10 things you need to know before the opening bell

Here is what you need to know.

Trump is the Republican party’s “presumptive” nominee. Donald Trump delivered the knockout blow Tuesday evening in Indiana. Trump claimed all 51 delegates while taking 53.3% of the vote. Trump’s victory forced Sen. Ted Cruz to suspend his campaign, and caused Reince Priebus, the Chairman of the Republican National Committee to tweet, “[email protected] will be presumptive @GOP nominee, we all need to unite and focus on defeating @HillaryClinton #NeverClinton.” On the Democratic side, Sen. Bernie Sanders won Indiana, and at least 43 of the 83 delegates.

The ECB’s stimulus is finally starting to show its working. Markit’s latest services PMI data showed “tepid” but “sustained” growth in the eurozone. April’s final reading slipped to 53.1 on expectations it would inch up from 53.2 to 53.3. While the number was down from the preliminary reading, it showed healthy expansion in region’s services sector. According to a statement accompanying the release, “The ‘big-four’ nations all reported expansions of economic activity in April, with Spain seeing the steepest rate of increase.” The euro is weaker by 0.2% at 1.1479.

The US dollar ticks off 16-month lows. The US dollar index trades up 0.3% at 93.25. The bid comes following yesterday’s early slide that pushed action to its lowest level in 16 months. Traders will be watching resistance in the 94.00 area into Friday’s jobs report.

7 banks have agreed to settle rate-rigging claims. Bank of America, Barclays, Citigroup, Credit Suisse, Deutsche Bank, JPMorgan Chase & Co and Royal Bank of Scotland Group have agreed to pay $324 million to settle claims they participated in a conspiracy to rig the ISDAfix benchmark from 2009 to 2012. The suit, which was brought by several pension funds and municipalities, claimed that during that time the banks used chatrooms to fix the IDSAfix, a benchmark used to price swaps and interest rate derivatives. HSBC, Morgan Stanley, BNP Paribas, Goldman Sachs, Nomura, UBS, Wells Fargo, and ICAP haven’t yet settled their claims.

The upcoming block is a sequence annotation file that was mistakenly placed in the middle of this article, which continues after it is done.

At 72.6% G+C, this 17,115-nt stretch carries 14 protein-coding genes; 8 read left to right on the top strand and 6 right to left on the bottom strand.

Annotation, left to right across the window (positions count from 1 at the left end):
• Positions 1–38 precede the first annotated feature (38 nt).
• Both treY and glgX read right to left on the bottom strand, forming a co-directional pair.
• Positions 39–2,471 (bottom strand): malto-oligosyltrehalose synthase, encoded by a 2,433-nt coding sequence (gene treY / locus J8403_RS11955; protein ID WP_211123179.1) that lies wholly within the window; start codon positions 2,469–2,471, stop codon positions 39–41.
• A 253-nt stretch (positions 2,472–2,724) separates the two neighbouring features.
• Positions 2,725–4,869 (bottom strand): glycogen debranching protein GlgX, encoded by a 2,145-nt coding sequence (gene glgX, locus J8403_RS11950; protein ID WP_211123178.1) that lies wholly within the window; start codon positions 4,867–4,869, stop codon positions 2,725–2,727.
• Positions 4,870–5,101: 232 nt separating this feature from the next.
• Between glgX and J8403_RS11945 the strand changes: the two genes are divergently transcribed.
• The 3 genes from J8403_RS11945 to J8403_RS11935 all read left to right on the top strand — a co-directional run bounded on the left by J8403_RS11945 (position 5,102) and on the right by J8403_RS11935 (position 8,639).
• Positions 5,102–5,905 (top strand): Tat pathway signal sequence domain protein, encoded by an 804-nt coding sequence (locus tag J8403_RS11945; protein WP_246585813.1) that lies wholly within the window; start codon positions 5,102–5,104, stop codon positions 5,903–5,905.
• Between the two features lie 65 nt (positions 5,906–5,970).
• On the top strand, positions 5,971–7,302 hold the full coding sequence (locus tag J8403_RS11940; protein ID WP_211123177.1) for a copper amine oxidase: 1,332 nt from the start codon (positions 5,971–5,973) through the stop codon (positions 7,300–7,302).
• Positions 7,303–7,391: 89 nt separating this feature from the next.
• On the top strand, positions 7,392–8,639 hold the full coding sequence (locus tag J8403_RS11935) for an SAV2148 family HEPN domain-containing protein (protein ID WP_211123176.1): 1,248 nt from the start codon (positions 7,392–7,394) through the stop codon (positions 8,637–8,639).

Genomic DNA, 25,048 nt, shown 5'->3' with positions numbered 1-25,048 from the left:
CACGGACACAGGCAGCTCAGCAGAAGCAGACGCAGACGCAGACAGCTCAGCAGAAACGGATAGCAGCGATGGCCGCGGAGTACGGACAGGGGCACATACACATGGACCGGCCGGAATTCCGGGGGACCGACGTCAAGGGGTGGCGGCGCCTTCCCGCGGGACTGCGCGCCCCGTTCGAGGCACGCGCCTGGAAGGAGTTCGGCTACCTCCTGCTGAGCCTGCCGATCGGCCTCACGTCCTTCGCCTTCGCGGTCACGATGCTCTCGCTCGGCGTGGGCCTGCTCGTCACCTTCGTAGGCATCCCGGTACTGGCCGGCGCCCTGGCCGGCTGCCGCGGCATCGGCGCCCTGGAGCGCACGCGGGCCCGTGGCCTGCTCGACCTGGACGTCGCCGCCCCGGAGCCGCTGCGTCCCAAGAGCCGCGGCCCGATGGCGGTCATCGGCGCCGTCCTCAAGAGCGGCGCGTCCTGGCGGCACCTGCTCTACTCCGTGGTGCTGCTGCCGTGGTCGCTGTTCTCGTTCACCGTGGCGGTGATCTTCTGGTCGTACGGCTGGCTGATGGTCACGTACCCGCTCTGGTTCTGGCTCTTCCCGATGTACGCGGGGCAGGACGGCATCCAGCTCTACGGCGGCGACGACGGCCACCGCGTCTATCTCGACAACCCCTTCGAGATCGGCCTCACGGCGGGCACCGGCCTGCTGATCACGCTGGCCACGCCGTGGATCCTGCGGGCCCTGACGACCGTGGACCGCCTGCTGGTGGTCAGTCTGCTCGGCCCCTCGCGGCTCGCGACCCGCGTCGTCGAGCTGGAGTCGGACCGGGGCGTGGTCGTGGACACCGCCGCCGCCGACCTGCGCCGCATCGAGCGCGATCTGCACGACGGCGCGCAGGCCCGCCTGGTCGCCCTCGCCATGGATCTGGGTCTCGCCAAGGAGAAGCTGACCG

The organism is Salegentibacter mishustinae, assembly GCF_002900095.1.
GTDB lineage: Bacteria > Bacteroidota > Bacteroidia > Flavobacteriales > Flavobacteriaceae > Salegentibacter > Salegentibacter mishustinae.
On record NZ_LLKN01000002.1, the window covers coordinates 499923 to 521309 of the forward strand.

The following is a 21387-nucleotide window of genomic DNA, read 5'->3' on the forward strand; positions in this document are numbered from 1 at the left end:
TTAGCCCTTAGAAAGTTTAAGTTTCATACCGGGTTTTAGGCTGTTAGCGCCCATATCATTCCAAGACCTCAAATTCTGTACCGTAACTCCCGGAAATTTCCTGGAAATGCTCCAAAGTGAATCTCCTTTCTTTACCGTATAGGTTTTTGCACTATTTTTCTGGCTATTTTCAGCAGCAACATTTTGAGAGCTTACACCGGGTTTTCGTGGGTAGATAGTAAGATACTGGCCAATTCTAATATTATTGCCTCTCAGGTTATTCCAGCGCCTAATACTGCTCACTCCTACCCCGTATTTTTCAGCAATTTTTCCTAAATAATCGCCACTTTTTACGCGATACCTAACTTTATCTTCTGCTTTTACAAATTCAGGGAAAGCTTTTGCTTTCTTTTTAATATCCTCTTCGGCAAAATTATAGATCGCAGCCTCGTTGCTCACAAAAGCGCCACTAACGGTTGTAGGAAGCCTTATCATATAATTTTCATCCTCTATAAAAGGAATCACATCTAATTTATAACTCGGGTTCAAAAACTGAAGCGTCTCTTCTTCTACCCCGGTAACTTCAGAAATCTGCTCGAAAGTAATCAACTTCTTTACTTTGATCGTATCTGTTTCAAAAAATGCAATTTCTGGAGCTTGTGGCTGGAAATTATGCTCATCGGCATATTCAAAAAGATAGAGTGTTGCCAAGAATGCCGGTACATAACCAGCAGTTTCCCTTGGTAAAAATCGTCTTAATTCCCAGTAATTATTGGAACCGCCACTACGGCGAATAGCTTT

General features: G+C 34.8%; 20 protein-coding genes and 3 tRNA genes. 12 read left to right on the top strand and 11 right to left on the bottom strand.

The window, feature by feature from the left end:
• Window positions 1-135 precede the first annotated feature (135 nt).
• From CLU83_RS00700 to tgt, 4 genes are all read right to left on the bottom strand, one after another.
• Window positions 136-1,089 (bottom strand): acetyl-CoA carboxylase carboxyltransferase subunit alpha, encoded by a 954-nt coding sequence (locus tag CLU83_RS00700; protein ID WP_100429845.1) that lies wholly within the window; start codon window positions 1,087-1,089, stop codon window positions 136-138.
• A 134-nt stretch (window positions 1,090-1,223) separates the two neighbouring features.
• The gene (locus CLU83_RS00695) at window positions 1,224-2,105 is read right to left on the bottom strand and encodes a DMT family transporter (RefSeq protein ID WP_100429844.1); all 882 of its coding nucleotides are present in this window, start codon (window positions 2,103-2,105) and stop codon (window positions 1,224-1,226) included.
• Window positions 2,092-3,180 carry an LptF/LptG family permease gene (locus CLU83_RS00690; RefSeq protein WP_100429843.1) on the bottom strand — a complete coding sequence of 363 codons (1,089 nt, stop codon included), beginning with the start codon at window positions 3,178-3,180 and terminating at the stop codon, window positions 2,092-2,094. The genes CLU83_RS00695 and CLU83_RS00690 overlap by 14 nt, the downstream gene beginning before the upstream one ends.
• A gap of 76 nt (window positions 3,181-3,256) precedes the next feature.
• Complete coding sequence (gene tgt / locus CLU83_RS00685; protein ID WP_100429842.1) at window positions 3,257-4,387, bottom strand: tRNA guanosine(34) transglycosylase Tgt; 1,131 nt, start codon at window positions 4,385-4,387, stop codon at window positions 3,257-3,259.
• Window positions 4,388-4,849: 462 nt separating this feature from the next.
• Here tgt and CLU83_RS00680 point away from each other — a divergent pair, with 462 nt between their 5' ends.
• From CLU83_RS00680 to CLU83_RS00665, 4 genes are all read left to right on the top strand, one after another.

Anheuser-Busch InBev missed big on earnings. The world’s largest brewer announced earnings of $0.51 per share, missing the Wall Street estimate of $0.87 by a wide margin. Revenue sank 10.1% versus a year ago to $9.40 billion, which was shy of the $9.56 billion anticipated by the Bloomberg consensus. Anheuser-Busch said beer volumes fell 1.4%, driven by weakness in Brazil. The stock is down 3.7% ahead of the opening bell.

Takata could announce significant recalls. Bloomberg reports, the airbag marker is in talks with US regulators which could produce millions of more recalls. Bloomberg cites the Wall Street Journal, and says 35 million more airbags could be recalled, on top of the 28.8 million that have already taken place. There have been at least 10 deaths due to the faulty devices, Bloomberg says.

Aeropostale has filed for bankruptcy. The teen retailer has filed for chapter 11 bankruptcy. Reuters reports, a court filing shows Aeropostale listed both assets and liabilities of between $100 million and $500 million.

Stock markets around the world are lower. Australia’s ASX (-1.5%) led the way lower overnight, and the Britain’s FTSE (-1.2%) paces the decline in Europe. S&P 500 futures are down 14.25 points at 2042.75.

Earnings reporting remains heavy. Priceline, and Time Warner highlight the names releasing their quarterly results ahead of the opening bell. 21st Century Fox, Allstate, Kraft Heinz, MetLife, Prudential, Tesla Motors, and Whole Foods are among the companies reporting after markets close.

US economic data picks up. ADP employment change will cross the wires at 8:15 a.m. ET ahead of productivity, unit labour costs, and the trade balance which are all set for an 8:30 a.m. release. Then, at 10 a.m. ET, factory orders and ISM services will be announced. Data concludes with the 10:30 a.m. ET announcement of natural gas inventories. The US 10-year yield is unchanged at 1.80%.

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